A cook book was officially launched at the Samoa Stationery and Books on Saturday.
The book is called ‘Kana Vinaka Contemporary Island Cuisine’ by Colin Chung.
Mr. Colin said Kana Vinaka means “Eat well or good food” in Fijian and the book is based on contemporary island cuisine.
Throughout his 40 years teaching and consulting in the islands, Colin has always promoted the use of fresh, local produce and the development of a more contemporary style of cuisine using the outstanding local fruit and vegetables.
Kana Vinaka is a not-for-profit initiative by Colin and a project he has taken on with the hope of providing lasting development for the tourism and hospitality industry in Fiji.
He also wishes to change the way Pacific Islanders eat by promoting healthy, sustainable and lowered dependence on imported food products and promoting the growth and vibrancy of the economy.
“The book is about using local products not just for the industry but for everybody,” said Mr. Colin during his speech.
“All of us can learn and the book is one way for me to say it’s a commitment and it has been a commitment and it took a lot of work.
“As a chef and all the many restaurants that I’ve had and I went through one divorce already and didn’t want to have another one and this was when I still young. I am still married to my wife for 32 years now so I’ve learned because it does take a lot of time.
“And when you are committed and you are passionate about your work that happens and it comes before your family, wife and social commitment and everything just happens because you have a commitment and a passion for it.
“The book added a lot of stress to that and I acknowledge my wife Wanda for putting up with me for all that and for all the support that I got from my friends and a lot of business associates.”
What is it about the book that made you want to publish it?
“I guess it’s the fact that I am getting old and we all do and we want to leave something behind but I’m not saying I’m leaving the book behind but it’s one of those things that you do,” he said.
“You ask yourself here is my life was it worth it you had some restaurants, you had a beautiful family, you made some money and then you think well, is there any legacy will anyone remember you after you die?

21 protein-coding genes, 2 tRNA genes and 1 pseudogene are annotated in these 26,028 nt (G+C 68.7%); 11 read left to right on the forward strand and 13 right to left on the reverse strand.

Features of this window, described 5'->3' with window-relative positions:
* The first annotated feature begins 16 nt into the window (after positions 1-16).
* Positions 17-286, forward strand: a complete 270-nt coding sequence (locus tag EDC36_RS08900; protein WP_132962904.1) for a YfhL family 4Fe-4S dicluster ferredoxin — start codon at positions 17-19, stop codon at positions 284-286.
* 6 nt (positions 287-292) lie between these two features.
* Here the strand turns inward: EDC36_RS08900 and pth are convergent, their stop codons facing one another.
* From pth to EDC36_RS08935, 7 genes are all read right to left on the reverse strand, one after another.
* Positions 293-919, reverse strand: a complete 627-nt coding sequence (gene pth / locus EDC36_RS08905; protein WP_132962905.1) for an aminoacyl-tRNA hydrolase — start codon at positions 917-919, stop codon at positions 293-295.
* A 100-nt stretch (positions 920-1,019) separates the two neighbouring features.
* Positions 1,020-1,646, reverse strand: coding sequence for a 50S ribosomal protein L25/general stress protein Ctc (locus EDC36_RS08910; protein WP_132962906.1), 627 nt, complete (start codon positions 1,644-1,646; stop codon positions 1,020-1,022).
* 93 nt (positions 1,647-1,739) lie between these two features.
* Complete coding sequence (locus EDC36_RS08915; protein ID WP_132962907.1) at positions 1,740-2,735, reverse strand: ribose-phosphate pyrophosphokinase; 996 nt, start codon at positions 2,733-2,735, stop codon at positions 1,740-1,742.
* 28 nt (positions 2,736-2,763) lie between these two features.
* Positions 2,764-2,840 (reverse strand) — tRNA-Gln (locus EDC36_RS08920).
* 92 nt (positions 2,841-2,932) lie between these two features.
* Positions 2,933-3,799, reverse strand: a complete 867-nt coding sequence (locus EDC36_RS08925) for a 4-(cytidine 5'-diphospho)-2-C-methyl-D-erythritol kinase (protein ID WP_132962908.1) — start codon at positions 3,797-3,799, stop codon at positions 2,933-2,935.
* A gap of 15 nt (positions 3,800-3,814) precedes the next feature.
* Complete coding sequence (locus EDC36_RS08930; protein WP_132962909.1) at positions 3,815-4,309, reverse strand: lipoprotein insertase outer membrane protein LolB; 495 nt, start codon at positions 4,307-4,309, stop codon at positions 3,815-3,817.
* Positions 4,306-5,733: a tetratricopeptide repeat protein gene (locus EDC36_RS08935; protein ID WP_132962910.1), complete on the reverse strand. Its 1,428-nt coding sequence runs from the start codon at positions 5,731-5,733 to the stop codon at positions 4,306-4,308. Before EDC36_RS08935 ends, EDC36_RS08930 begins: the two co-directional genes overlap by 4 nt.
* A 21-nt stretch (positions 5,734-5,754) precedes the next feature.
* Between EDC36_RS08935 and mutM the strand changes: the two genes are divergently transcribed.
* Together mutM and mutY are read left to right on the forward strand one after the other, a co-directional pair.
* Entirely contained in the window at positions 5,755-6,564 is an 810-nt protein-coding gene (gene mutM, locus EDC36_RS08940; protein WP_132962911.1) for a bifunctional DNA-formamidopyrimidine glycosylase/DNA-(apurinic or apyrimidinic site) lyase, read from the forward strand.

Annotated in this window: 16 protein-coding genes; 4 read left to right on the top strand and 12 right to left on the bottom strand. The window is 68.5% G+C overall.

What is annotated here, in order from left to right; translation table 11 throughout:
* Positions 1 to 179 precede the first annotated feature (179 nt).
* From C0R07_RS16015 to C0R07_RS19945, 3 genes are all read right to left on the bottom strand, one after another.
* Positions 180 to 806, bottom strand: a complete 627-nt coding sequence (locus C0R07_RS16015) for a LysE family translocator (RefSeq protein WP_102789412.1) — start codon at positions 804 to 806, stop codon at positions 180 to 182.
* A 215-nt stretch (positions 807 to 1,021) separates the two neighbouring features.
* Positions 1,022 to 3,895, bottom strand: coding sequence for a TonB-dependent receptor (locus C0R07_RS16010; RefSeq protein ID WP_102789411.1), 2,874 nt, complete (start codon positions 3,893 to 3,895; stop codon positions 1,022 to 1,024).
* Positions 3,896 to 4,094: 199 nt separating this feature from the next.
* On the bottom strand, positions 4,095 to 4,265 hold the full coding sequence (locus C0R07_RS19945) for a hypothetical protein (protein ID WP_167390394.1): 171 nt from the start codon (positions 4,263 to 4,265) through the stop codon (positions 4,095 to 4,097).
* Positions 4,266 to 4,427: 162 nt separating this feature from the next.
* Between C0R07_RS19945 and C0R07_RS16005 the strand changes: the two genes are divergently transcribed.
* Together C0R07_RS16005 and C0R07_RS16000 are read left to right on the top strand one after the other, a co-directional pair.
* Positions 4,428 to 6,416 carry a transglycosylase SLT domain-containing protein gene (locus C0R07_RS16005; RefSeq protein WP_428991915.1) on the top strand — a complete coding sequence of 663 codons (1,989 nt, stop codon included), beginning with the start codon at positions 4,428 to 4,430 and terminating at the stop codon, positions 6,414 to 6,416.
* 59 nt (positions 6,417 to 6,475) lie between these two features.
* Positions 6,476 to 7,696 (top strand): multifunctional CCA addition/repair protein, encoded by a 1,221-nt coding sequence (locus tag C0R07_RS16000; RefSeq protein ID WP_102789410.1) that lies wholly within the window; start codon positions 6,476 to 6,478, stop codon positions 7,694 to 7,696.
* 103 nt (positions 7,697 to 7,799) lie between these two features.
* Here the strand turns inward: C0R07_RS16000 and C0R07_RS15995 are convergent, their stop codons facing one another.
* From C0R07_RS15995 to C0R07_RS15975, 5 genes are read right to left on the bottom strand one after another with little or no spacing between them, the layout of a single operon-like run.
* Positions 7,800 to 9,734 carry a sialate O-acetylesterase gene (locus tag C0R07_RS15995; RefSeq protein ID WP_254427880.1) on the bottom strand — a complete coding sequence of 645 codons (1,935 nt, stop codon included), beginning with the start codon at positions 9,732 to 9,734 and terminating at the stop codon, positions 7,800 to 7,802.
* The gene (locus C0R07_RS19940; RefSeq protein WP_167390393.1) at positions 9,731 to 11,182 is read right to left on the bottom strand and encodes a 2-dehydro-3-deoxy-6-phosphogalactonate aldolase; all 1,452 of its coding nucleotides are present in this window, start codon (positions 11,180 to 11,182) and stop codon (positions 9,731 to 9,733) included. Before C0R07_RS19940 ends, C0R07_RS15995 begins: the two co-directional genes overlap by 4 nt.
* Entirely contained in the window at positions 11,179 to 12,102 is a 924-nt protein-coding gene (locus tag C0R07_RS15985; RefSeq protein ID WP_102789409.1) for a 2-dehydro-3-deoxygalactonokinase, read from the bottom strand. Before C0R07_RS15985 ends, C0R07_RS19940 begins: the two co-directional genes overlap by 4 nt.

“It’s not really that reason but it is good to believe in something and then do something about it and that is what I am talking about.
“And the book is that commitment I mean if had a little more time, a little more money I probably would have done more to it but you’ve sort of got to draw a line at the end and say this is it.
“We had a commitment and we had some good supporters after two-three years of trying to raise support for the book I used a lot of my own money and a lot of my company’s money and then it was like well, we are not going to make it because I just don’t have enough money to do it.
“But then when we got the support of the ministry who paid for the printing of it and then it was a commitment we had to finish it on time because they told us we had.
“So, although there was a lot more that I could’ve put it in the book and there was a lot more that I wanted to put in the book, it is what it is.”
What is the commitment?
“I think Samoa is no different from all other islands in the South Pacific, we all have this problem that we come of age and when I say age I mean western civilization taking over as we become westernized we tend to want to eat more western food,” Mr. Colin said.
“It’s easily available and easy to use and although it’s more expensive unfortunately it is tasty too.
“Like some or most of us like French fries but we can make our own French fries out of our own taro and it’s 1/5th cheaper than making or buying French fries from New Zealand and Australia.
“One of the problems of eating local meals is you tend to eat the same local produce every day and after a while it becomes boring.
“And that is what the book is all about, it will show you that there are other ways to eat the local food.”
‘Kana Vinaka’ is available at the Samoa Stationery and Books for $85.
The author said $10 of every purchase of the book would go to the Samoa Culinary Association.